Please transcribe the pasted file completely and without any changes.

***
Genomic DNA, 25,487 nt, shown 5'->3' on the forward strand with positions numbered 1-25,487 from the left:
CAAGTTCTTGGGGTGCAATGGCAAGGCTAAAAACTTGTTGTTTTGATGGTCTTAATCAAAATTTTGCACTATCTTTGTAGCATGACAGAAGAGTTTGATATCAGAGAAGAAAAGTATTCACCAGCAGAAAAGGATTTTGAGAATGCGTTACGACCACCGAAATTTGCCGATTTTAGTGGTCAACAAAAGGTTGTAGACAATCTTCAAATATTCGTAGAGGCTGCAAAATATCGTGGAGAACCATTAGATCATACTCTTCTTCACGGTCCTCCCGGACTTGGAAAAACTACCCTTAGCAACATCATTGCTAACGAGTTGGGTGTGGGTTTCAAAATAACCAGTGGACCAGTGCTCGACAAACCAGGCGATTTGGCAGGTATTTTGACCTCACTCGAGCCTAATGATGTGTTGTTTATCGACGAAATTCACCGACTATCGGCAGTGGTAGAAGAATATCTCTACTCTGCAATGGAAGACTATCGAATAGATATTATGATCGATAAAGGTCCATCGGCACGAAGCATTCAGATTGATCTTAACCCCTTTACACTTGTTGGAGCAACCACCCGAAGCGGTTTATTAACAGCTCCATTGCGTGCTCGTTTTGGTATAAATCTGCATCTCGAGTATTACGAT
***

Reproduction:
Genomic DNA, 25,487 nt, shown 5'->3' on the forward strand with positions numbered 1-25,487 from the left:
CAAGTTCTTGGGGTGCAATGGCAAGGCTAAAAACTTGTTGTTTTGATGGTCTTAATCAAAATTTTGCACTATCTTTGTAGCATGACAGAAGAGTTTGATATCAGAGAAGAAAAGTATTCACCAGCAGAAAAGGATTTTGAGAATGCGTTACGACCACCGAAATTTGCCGATTTTAGTGGTCAACAAAAGGTTGTAGACAATCTTCAAATATTCGTAGAGGCTGCAAAATATCGTGGAGAACCATTAGATCATACTCTTCTTCACGGTCCTCCCGGACTTGGAAAAACTACCCTTAGCAACATCATTGCTAACGAGTTGGGTGTGGGTTTCAAAATAACCAGTGGACCAGTGCTCGACAAACCAGGCGATTTGGCAGGTATTTTGACCTCACTCGAGCCTAATGATGTGTTGTTTATCGACGAAATTCACCGACTATCGGCAGTGGTAGAAGAATATCTCTACTCTGCAATGGAAGACTATCGAATAGATATTATGATCGATAAAGGTCCATCGGCACGAAGCATTCAGATTGATCTTAACCCCTTTACACTTGTTGGAGCAACCACCCGAAGCGGTTTATTAACAGCTCCATTGCGTGCTCGTTTTGGTATAAATCTGCATCTCGAGTATTACGAT